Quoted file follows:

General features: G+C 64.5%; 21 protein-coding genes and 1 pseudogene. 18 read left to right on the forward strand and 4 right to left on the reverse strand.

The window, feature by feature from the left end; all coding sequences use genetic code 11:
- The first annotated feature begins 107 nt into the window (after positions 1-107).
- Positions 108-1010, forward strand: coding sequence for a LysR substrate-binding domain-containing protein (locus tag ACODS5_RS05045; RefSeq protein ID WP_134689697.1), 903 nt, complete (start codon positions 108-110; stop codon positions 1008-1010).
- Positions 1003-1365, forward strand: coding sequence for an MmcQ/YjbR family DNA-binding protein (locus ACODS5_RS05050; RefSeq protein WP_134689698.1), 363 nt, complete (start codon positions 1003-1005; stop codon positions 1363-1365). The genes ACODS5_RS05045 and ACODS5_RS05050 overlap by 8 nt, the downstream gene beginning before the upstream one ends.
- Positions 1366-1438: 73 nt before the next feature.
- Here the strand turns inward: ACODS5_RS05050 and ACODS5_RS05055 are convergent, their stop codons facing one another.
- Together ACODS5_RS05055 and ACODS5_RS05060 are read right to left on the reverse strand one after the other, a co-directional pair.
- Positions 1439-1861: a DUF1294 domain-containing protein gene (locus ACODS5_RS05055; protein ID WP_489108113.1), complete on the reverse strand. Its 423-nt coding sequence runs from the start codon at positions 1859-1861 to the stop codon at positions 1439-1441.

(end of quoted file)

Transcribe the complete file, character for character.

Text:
General features: G+C 64.5%; 21 protein-coding genes and 1 pseudogene. 18 read left to right on the forward strand and 4 right to left on the reverse strand.

The window, feature by feature from the left end; all coding sequences use genetic code 11:
- The first annotated feature begins 107 nt into the window (after positions 1-107).
- Positions 108-1010, forward strand: coding sequence for a LysR substrate-binding domain-containing protein (locus tag ACODS5_RS05045; RefSeq protein ID WP_134689697.1), 903 nt, complete (start codon positions 108-110; stop codon positions 1008-1010).
- Positions 1003-1365, forward strand: coding sequence for an MmcQ/YjbR family DNA-binding protein (locus ACODS5_RS05050; RefSeq protein WP_134689698.1), 363 nt, complete (start codon positions 1003-1005; stop codon positions 1363-1365). The genes ACODS5_RS05045 and ACODS5_RS05050 overlap by 8 nt, the downstream gene beginning before the upstream one ends.
- Positions 1366-1438: 73 nt before the next feature.
- Here the strand turns inward: ACODS5_RS05050 and ACODS5_RS05055 are convergent, their stop codons facing one another.
- Together ACODS5_RS05055 and ACODS5_RS05060 are read right to left on the reverse strand one after the other, a co-directional pair.
- Positions 1439-1861: a DUF1294 domain-containing protein gene (locus ACODS5_RS05055; protein ID WP_489108113.1), complete on the reverse strand. Its 423-nt coding sequence runs from the start codon at positions 1859-1861 to the stop codon at positions 1439-1441.